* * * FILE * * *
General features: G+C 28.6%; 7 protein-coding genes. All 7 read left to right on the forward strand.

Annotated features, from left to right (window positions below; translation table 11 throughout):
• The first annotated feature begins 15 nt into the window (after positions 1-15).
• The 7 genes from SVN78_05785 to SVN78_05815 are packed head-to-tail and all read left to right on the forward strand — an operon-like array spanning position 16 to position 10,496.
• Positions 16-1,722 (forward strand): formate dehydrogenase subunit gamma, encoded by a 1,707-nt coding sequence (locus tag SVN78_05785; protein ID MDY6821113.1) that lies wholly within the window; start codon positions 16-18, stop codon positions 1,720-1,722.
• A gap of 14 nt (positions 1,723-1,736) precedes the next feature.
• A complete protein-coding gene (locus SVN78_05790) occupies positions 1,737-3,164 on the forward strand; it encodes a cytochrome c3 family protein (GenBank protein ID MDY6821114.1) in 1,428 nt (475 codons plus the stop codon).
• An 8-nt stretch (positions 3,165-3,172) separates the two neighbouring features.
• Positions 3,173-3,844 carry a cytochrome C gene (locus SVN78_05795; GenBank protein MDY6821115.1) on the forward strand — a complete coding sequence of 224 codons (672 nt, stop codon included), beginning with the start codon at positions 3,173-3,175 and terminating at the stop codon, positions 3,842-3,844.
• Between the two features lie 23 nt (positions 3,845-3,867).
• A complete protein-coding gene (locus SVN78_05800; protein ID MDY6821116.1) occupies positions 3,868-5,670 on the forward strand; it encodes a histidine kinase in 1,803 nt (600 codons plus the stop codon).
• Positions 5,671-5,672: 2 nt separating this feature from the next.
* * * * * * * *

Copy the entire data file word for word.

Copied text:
General features: G+C 28.6%; 7 protein-coding genes. All 7 read left to right on the forward strand.

Annotated features, from left to right (window positions below; translation table 11 throughout):
• The first annotated feature begins 15 nt into the window (after positions 1-15).
• The 7 genes from SVN78_05785 to SVN78_05815 are packed head-to-tail and all read left to right on the forward strand — an operon-like array spanning position 16 to position 10,496.
• Positions 16-1,722 (forward strand): formate dehydrogenase subunit gamma, encoded by a 1,707-nt coding sequence (locus tag SVN78_05785; protein ID MDY6821113.1) that lies wholly within the window; start codon positions 16-18, stop codon positions 1,720-1,722.
• A gap of 14 nt (positions 1,723-1,736) precedes the next feature.
• A complete protein-coding gene (locus SVN78_05790) occupies positions 1,737-3,164 on the forward strand; it encodes a cytochrome c3 family protein (GenBank protein ID MDY6821114.1) in 1,428 nt (475 codons plus the stop codon).
• An 8-nt stretch (positions 3,165-3,172) separates the two neighbouring features.
• Positions 3,173-3,844 carry a cytochrome C gene (locus SVN78_05795; GenBank protein MDY6821115.1) on the forward strand — a complete coding sequence of 224 codons (672 nt, stop codon included), beginning with the start codon at positions 3,173-3,175 and terminating at the stop codon, positions 3,842-3,844.
• Between the two features lie 23 nt (positions 3,845-3,867).
• A complete protein-coding gene (locus SVN78_05800; protein ID MDY6821116.1) occupies positions 3,868-5,670 on the forward strand; it encodes a histidine kinase in 1,803 nt (600 codons plus the stop codon).
• Positions 5,671-5,672: 2 nt separating this feature from the next.